IBM Peddling Vintage iSeries Boxes at a Premium
April 12, 2010 Timothy Prickett Morgan
Back in January, when I was discussing a Power Systems trade-in deal that IBM had tweaked, I said that I could no longer see the second-hand Power Systems that IBM’s Global Financing unit peddles running the i5/OS and i operating systems. An intrepid reader of The Four Hundred found a different place where “Certified Pre-owned Power Systems – iOS” machines are available second-hand (or perhaps third for all we know) and pointed it out to me.
So I thought that you, like myself and this reader, would get a chuckle out of what Big Blue is charging for some vintage iron. I can’t imagine why anyone would buy some of these older machines except if they have an old OS/400 license and don’t care about getting tech support, which is no longer available for OS/400 V5R3 and earlier releases and versions.
You can take a look at the IBM Global Financing page here.
I am amazed that the iSeries Model 810 that was announced in May 2003 at a list price of $12,000 including a single processor rated at 1,020 on IBM’s Commercial Processing Workload (CPW) test is being sold by IBM GF for $5,595 with an OS/400 V5R3 license. That’s a pretty amazing price for a box using a 540 MHz S-Star PowerPC chip. Granted, that original Model 810 didn’t have all the features IBM has in the used box, which has 2 GB of memory and four 35.2 GB disks.
Amazingly, an iSeries Model 825, which had from three to six 1.1 GHz Power4 processors and which was rated at between 3,600 and 6,600 CPWs, has a street value of $25,538 with 3 GB of main memory, four 35.2 GB disks, a bunch of other features, and an OS/400 V5R3 license. With OS/400 Standard Edition, the base model of this machine listed for $353,551 when it shipped in the first quarter of 2003. IBM also has two iSeries Model 870 configurations–one with eight processors rated at 11,500 CPWs with 16 GB of main memory and 45 disk arms and another with 32 GB and 90 disk drives–that are priced with OS/400 V5R3 licenses for $65,723 an $82,973, respectively. And an iSeries Model 890 with 16 1.3 GHz Power4 processors rated at 20,000 CPWs with 16 GB of memory and a mere three disks (again, with OS/400 V5R3) has a $162,576 price tag. Now, the Model 825 is in the P30 software tier, the Model 870s are in the P40 tier, and the Model 890 is in the P50 tier. So while this is but a fraction of the initial prices of these vintage iSeries machines, and there are some companies that are stuck on V5R3 (or at least they think they are), you can get those CPWs much, much more cheaply with a Power7 box.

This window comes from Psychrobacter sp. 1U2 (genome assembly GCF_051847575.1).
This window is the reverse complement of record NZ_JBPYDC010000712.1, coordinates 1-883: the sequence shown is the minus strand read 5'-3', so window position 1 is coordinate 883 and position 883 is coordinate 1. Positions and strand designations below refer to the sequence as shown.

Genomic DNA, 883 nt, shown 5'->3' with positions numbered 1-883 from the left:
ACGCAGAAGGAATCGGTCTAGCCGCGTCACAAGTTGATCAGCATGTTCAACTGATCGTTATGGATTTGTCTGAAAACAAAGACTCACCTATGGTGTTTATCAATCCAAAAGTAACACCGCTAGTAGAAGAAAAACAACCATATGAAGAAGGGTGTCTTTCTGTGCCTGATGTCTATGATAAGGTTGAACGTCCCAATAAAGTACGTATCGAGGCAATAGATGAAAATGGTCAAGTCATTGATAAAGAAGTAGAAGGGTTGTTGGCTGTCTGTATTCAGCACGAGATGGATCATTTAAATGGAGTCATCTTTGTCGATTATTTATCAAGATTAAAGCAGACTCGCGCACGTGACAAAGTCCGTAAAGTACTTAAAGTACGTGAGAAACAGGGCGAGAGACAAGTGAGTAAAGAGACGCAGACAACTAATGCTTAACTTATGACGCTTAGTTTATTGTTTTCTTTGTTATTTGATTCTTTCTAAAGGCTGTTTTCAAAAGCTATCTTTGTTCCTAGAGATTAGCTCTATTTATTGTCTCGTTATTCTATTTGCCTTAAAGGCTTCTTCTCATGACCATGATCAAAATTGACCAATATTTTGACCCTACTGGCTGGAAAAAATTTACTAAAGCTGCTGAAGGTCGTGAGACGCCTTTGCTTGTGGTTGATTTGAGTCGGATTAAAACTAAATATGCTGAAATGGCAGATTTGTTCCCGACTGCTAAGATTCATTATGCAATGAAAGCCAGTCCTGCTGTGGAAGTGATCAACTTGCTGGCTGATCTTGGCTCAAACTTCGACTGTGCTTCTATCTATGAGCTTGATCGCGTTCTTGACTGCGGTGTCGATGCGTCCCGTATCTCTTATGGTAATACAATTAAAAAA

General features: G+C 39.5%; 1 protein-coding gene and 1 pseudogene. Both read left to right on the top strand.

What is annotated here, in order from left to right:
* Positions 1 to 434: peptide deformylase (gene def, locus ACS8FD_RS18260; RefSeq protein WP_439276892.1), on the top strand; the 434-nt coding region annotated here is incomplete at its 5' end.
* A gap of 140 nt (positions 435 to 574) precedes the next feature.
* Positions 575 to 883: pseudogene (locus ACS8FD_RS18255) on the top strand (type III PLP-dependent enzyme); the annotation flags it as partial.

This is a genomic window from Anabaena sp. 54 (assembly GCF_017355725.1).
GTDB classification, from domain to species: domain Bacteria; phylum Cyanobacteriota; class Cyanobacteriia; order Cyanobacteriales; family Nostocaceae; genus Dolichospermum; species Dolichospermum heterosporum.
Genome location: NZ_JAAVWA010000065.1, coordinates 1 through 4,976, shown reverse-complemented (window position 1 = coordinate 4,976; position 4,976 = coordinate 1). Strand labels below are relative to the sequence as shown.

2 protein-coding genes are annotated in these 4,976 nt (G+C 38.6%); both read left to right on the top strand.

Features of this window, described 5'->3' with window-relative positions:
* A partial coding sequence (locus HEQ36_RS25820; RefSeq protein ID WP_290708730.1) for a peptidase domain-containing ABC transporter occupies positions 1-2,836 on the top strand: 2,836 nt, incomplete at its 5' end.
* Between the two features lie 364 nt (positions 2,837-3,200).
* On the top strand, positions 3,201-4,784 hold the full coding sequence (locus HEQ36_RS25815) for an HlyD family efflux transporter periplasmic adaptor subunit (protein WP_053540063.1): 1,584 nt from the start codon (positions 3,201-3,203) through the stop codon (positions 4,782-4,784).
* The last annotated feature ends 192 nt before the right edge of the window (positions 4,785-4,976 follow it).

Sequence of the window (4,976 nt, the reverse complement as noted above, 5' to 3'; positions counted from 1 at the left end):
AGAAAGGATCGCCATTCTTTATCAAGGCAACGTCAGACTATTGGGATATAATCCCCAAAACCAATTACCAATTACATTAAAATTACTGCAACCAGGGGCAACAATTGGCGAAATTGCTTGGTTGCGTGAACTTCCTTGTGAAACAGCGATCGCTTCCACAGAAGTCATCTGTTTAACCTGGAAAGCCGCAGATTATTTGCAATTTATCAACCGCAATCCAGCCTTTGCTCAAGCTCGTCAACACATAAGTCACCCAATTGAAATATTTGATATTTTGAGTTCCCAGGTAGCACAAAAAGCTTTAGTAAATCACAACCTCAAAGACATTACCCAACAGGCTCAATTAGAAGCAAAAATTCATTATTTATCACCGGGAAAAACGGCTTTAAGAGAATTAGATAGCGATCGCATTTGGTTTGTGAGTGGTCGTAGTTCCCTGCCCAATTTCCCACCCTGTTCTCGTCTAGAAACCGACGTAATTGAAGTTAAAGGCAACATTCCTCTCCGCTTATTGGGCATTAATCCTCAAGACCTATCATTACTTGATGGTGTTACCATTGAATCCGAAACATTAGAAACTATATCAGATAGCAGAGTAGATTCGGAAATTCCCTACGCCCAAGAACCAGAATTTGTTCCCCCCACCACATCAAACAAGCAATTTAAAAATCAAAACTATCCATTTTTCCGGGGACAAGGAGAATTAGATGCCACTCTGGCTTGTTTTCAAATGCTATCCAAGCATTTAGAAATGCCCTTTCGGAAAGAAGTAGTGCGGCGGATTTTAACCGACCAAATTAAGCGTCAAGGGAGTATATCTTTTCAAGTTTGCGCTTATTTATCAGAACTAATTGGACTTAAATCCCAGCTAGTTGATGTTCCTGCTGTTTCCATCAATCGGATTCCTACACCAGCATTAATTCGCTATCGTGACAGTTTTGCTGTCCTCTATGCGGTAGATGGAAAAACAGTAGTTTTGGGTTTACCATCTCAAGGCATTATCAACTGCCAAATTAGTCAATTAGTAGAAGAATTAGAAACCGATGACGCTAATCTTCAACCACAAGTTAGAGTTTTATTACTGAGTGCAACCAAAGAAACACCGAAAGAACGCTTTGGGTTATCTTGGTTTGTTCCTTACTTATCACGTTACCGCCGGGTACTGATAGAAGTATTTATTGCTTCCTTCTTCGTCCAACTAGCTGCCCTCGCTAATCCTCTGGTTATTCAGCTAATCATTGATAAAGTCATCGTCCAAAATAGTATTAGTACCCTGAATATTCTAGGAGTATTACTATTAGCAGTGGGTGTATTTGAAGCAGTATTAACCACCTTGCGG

At some point, it makes far more sense to upgrade to a Power 720, when it is available. Assuming that a Power 720 is a Power 750 cut in half–meaning two processor cards per machine with one Power7 chip with maybe four and six cores per chip activated, maybe 256 GB of main memory–and assuming that the clock speeds for these machines can range as low as 2.5 GHz, you’re talking about something just shy of 4,400 CPWs per core in the Power 720. At that point, with a machine that might cost anywhere from $25,000 to $35,000 in a reasonable configuration with one core activated to run i 6.1.1 or i 7.1, I mean, it is just silly to contemplate an iSeries 8XX machine unless you have apps certified on that specific machine and you don’t want to touch the code and all you want is a spare box or more capacity.
The $5,919 price tag on an iSeries 520 with a single 1.9 GHz Power5+ processor (30 CPW interactive, 3,100 CPW server), with 1 GB of memory and four 70.6 GB disks seems a little high, but it is running i5/OS V5R4, which is still under maintenance unlike V5R3. The two iSeries 550 machines IBM Global Financing is peddling with two 1.9 GHz processors (one with 4 GB and eight drives, the other with 16 GB and 32 drives) seem a bit on the expensive side, with their respective $65,416 and $99,929 price tags. The fatter iSeries 520 setup with 4 GB and 16 disks seems crazy to buy at $49,225–unless you need to stay with i5/OS V5R4 for some reason, of course.
Correction: The reference to the CPWs per core in the Power 720 was changed to 4,400 CPWs per core. IT Jungle regrets the error. [Correction made 04/22/10.]
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